Homeric myths, e.g., in Trojan Women.
Olaf Stapledon's "Last Men" narrator compared the Neptunian observers of the Great War with the Olympian observers of the Trojan War.
And that raises a different point. Last Men In London is the companion volume to Stapledon's future history, Last And First Men. We have frequently discussed the sf future historical tradition prominently although not exclusively represented by Wells, Stapledon, Heinlein and Anderson. (I have just learned of a pre-Heinlein American future historian called Neil R. Jones.)
Stapledon's two Last Men volumes were published in 1930 and 1932, respectively. Thus, Last Men In London assumes the perspective of the long future historical narrative that had been recounted in the previous volume yet focuses on (what we call) World War I and the immediate aftermath of that conflict as "the present." Anderson's first future history series begins in the aftermath of a twentieth century World War III whereas his second, and main, future history begins with interplanetary exploration in the mid-twenty first century. Before Anderson but after Stapledon, Heinlein's Future History had begun in 1952. In a later volume, Heinlein interestingly sends a major character of his Future History on a time travel journey to the World War I period and even into combat - but really makes a mess of the whole idea.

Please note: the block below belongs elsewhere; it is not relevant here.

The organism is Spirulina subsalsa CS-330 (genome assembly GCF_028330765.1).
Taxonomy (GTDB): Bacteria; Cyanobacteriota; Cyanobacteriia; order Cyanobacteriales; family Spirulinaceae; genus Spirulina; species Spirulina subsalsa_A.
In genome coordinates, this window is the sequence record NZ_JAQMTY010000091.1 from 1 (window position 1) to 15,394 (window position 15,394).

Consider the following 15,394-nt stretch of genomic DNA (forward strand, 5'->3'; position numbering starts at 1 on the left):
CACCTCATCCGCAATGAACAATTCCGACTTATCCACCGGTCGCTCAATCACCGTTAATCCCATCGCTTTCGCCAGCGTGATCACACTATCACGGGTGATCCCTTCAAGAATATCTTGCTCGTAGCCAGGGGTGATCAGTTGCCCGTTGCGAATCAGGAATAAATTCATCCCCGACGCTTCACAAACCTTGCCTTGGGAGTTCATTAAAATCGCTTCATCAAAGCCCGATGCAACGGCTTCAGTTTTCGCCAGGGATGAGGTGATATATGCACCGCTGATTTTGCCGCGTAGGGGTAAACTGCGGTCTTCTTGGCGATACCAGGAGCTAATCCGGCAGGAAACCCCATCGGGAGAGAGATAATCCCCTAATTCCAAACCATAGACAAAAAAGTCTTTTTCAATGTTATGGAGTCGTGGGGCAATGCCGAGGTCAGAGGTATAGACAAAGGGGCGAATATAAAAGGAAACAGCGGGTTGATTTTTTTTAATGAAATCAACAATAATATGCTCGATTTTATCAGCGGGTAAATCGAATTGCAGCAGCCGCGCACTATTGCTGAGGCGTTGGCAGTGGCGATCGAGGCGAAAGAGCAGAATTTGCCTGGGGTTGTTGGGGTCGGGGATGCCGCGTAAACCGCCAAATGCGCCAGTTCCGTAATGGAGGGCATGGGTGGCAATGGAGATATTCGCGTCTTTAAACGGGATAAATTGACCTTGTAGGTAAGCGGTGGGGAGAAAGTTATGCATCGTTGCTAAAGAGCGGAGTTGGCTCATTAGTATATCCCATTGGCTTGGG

Thus, a major role of future histories is to inform us not of the future but of earlier perspectives on the future. It is easy to empathize with the retro-sf of SM Stirling's Lord of Creation novels. In these books, Stirling effectively says, "Let's just write about the Solar System as it used to be imagined."